By Keith Rosen, MCC
The Executive Sales Coach™
Extremely productive people take the time to define their goals and to create a road map toward what they want most. For those who wish to achieve greater levels of success, this is a consistent theme that I’ve seen in my years as a coach.
While some enjoy the excitement of strategizing for the upcoming year, others find themselves intimidated by the process of defining and setting goals. These people get caught up in trivial tasks and “busywork,” doing everything except the activities that yield the greatest return.
If you struggle to reach bigger goals, manage your schedule, or maintain your focus and motivation, this is your opportunity to design a Personal Navigation SystemTM that will enable you to accelerate your productivity and generate greater results.
A Personal Navigation System is similar to the navigation systems found in cars today. It’s the system that you use to navigate through life. It encompasses your vision, goals, strategy, and routine and provides you with a clear sense of purpose and direction. With this system, you can stay focused on your goals and on the path to your desired destination.
Running your business or managing your career without clear and definite goals in place is like driving from New York to California without a road map: you’re bound to wind up somewhere other than your intended destination.
Just like when building a home, your goals become your blueprint for success. Having the end result clarified in your mind — and on paper — before you become consumed by your daily responsibilities will make the process of reaching bigger goals easier and more enjoyable.
Here are three steps to make this your best year yet:
1. Develop a Theme
In order to achieve more, it’s your responsibility to exercise your super-vision. By this I mean the ability to see beyond what is happening today in order to crystallize the picture of what you want your career to look like tomorrow.
When you look back at the end of this year, what’s the one thing you want to stand out as the biggest highlight or strength? Do you seek extreme profitability, accountability, organization, exemplary customer service? Do you want to master time management, become systems driven, or develop and follow a sales and prospecting strategy? Is your desire and drive to cultivate a highly productive staff, an enjoyable business, a well-balanced or rewarding life? Create your theme by finishing the sentence “This is the year to…”
If you’re a manager or business owner, create more buy-in from your staff by having them create the theme with you. The theme then becomes your company’s barometer or checkpoint when acting to build your business.
Your theme complements your goals and the direction you want to travel, and enables you to prioritize the activities in which to participate.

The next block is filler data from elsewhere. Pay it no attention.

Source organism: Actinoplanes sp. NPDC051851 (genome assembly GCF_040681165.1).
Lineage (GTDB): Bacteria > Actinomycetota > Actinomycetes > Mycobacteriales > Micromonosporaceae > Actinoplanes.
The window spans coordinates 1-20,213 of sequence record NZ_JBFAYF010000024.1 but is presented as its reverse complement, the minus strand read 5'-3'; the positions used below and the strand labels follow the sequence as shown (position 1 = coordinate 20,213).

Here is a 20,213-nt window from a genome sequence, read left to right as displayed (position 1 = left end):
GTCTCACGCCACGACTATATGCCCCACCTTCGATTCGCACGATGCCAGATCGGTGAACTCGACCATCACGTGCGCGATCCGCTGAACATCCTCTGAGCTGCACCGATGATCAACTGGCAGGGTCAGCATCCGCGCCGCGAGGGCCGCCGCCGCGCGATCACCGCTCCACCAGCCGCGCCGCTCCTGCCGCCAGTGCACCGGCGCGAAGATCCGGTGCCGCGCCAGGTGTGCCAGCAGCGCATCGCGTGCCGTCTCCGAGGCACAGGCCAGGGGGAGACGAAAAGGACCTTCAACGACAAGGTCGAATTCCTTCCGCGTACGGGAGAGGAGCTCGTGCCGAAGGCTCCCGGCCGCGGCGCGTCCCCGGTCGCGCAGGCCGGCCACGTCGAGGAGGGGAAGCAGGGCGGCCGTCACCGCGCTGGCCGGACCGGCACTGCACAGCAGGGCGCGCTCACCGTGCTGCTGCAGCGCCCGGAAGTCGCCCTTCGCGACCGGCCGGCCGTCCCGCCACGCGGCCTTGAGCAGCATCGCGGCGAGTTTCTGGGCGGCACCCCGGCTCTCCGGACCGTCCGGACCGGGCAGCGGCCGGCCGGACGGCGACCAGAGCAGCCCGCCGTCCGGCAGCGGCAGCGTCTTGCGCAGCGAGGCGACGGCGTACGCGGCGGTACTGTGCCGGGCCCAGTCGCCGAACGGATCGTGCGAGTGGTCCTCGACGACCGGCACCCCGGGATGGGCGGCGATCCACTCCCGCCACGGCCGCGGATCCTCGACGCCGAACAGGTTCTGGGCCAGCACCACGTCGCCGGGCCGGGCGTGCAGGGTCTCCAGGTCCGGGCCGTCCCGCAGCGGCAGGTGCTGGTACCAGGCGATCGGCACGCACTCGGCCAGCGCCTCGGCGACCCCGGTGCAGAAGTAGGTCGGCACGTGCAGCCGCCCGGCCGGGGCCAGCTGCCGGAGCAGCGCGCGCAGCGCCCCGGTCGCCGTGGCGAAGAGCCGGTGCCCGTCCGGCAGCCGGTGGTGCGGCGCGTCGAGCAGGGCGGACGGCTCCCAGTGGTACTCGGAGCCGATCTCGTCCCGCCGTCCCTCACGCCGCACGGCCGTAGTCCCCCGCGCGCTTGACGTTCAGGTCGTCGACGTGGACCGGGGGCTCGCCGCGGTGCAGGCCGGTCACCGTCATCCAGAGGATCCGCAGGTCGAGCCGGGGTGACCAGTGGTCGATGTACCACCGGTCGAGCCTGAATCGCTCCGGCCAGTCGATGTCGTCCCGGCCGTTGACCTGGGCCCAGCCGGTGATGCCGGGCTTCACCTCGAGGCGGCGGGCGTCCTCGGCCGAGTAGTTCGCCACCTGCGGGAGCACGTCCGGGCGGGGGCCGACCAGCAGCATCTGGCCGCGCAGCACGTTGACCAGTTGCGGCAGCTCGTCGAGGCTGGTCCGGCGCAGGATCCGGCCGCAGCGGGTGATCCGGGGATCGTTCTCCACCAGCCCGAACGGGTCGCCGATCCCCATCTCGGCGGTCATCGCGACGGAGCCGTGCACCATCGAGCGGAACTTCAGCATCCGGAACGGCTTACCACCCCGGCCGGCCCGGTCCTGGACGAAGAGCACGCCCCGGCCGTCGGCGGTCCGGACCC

2. Define Your Goals
If you can measure it, you can manage it. What is your gauge for success? While your goals need to support your theme, they must be specific, measurable, and have a deadline attached to them. It’s not enough to say, “I want to sell more and make more money.” Clarify what success looks like and write it down. For example, “I want to generate one million dollars in sales at a profit margin of X percent by this date.”
Take it to the next level and conduct a sales audit to determine who your ideal client is, as well as the type of projects that you enjoy selling, have a market for, and find most profitable.
3. Align Your Actions with Your Intentions
Many people spend time thinking about how they need to generate greater results, such as increasing their sales volume. The question is: Do you spend more time worrying about something than you do actually acting on it?
A client was complaining how slow business had become. I asked him, “On a scale of one to ten, where ten indicates your full effort to build your business and one means a lack of daily activities that generate new business, where do you stand?” He responded, “I’m probably a four.” I then asked, “How much time are you devoting to sales and revenue generating activities?” The response: “Two hours per week.”
The next time you feel frustrated because results aren’t generated quickly enough, consider that your actions may not be aligned with your intentions.
Now that you have defined your goals, identify the revenue-generating activities and tasks in which you need to consistently engage in order to reach your goals.
Next, build these activities into your schedule by assigning designated blocks of time for these activities throughout your week. Make them nonnegotiable to ensure that you use your time in the activities that are aligned with your goals; avoid becoming distracted or consumed with activities that may not move you toward achieving what you want.
Once you’ve completed this exercise, keep your goals in front of you as a constant reminder.
The fact is: It’s a lot easier to attain that which you want most when you know exactly what you’re looking for and have a map to achieve it.
About Keith Rosen, MCC — The Executive Sales Coach
Keith Rosen is the executive sales coach that top corporations, executives, and sales professionals call first. As an engaging speaker, Master Coach, and well-known author of many books and articles, Keith is one of the foremost authorities on coaching people to achieve positive change in their attitude, behavior, and results. For his work as a pioneer and leader in the coaching profession, Inc. magazine and Fast Company named Keith one of the five most respected and influential executive coaches in the country.
If you’re ready for better results quickly, contact Keith about personal or team coaching and training at 1-888-262-2450 or e-mail email@example.com. Visit Keith Rosen online at Profit Builders and be sure to sign up for his free newsletter The Winners Path.